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How a Charitable Giving Strategy Can Help Your Business

There are many ways to participate in Corporate Philanthropy. This post discusses the benefits of drafting a Corporate Philanthropy strategic plan.

For many businesses, charitable giving is an integral part of their culture and mission. Such businesses take corporate philanthropy very seriously, whether this takes the form of donating money or volunteering time and resources to support causes and charitable organizations they believe in.
Businesses and corporations donated nearly $21.09 billion to charitable causes in 2019, according to the National Philanthropic Trust. This was a 13.4% increase from 2018. About 32% of this money went to religious organizations, 19.2% went to educational institutions and 25.7% went to sport, cultural or arts organizations.
Giving by corporations has risen at a fast rate — increasing in nearly every sector in 2019. Americans gave $449.64 billion, which is a 5.1% increase from 2018. Philanthropy News Digest reported median contributions grew by 7% between 2017 and 2019.


Use Your Imagination

The ways your business can give back to your community and support charitable causes are limited only by your imagination. For example, some shoe retailers give a discount on a new pair shoes if customers bring in their old shoes, which are then donated to the homeless. And a number of businesses, like grocery stores and fast food restaurants, are helping raise funds for charitable organizations by asking customers at the point of sale if they want to donate to the charity.

The best way to make sure your charitable giving efforts are as successful as your for-profit business endeavors is to draft a corporate philanthropy strategic plan. This plan will set guidelines and parameters for how different kinds of corporate resources will be allocated to different charitable causes. For example, what percentage of your philanthropic efforts will consist of cash donations; donations of merchandise, inventory and equipment; and donations of time and energy on the part of your employees and yourself.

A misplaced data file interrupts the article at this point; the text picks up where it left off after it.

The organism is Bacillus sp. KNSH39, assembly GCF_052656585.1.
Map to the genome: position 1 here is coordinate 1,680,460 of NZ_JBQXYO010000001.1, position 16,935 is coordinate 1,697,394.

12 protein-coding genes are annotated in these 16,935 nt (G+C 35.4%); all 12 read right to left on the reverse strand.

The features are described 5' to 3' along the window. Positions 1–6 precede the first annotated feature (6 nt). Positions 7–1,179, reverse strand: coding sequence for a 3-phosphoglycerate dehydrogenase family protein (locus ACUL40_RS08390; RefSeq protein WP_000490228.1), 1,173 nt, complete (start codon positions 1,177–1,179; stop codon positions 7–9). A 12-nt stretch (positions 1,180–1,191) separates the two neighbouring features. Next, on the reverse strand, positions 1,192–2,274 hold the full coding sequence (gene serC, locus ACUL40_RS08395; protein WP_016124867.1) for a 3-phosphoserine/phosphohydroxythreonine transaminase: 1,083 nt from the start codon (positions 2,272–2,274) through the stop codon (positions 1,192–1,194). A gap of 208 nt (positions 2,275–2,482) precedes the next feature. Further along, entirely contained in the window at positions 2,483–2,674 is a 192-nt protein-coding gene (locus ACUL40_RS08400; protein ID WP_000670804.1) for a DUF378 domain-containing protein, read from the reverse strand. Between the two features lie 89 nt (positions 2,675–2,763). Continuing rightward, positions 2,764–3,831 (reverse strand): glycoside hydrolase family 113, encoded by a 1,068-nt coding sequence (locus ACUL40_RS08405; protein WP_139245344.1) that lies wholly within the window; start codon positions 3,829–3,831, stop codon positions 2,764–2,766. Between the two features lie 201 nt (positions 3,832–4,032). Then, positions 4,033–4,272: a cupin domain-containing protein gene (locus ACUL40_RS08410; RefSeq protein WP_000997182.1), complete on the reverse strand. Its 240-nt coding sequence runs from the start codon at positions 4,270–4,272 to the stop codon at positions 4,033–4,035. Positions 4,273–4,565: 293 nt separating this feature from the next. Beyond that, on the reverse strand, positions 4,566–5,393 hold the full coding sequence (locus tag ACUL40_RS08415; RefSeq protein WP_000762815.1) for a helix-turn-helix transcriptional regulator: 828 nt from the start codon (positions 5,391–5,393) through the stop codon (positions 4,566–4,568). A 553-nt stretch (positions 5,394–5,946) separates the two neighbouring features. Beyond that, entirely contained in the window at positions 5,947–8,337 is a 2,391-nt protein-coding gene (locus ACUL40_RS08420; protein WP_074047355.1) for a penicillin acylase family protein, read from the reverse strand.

Keep in mind that making cash and property donations also can yield tax benefits for your business. However, strict IRS rules govern the deductibility of cash and property.
In general, such donations are deductible if they are made to qualified charitable organizations as defined by the IRS. Often referred to as 501(c)(3) organizations, these generally include most religious, scientific, educational and charitable groups. If you’re not sure, you can ask to see proof of the organization’s 501(c)(3) status.


Five Charitable Contribution Tips

Here are five tips to remember when making business charitable contributions:

1. If you make a contribution (whether in cash or property) of $250 or more, ask the charity for a written acknowledgement or receipt. It should include the amount of the cash donation or a description of the property, and whether or not you received any goods or services in exchange.
2. If you did receive tangible goods or services in exchange for your donation, you must subtract the fair market value from your donation to arrive at your deduction amount.
3. When donating merchandise, inventory and equipment, the amount of your deduction is calculated by determining the property’s current fair market value, or what it would fetch in the open marketplace.
4. Consider donating appreciated property (such as stock or securities) instead of cash if you can. When you do this, you can deduct the property’s fair market value at the time you make the donation, rather than deducting what you paid for it. You also will avoid paying capital gains taxes on the property’s appreciation.
5. Getting your employees involved in corporate philanthropy is great for building company culture. Try organizing company-wide volunteer events — for example, at the local homeless shelter or food bank. Or consider giving employees one or two days of paid vacation per year that they can use to volunteer at whatever qualified charity they want to support.
Refer to IRS Publication 526 for more details on the tax rules and regulations that govern charitable contribution deductions.
For more helpful information on running your business, visit Cadence Bank Fresh Insights.



This article is provided as a free service to you and is for general informational purposes only. Cadence Bank makes no representations or warranties as to the accuracy, completeness or timeliness of the content in the article. The article is not intended to provide legal, accounting or tax advice and should not be relied upon for such purposes.



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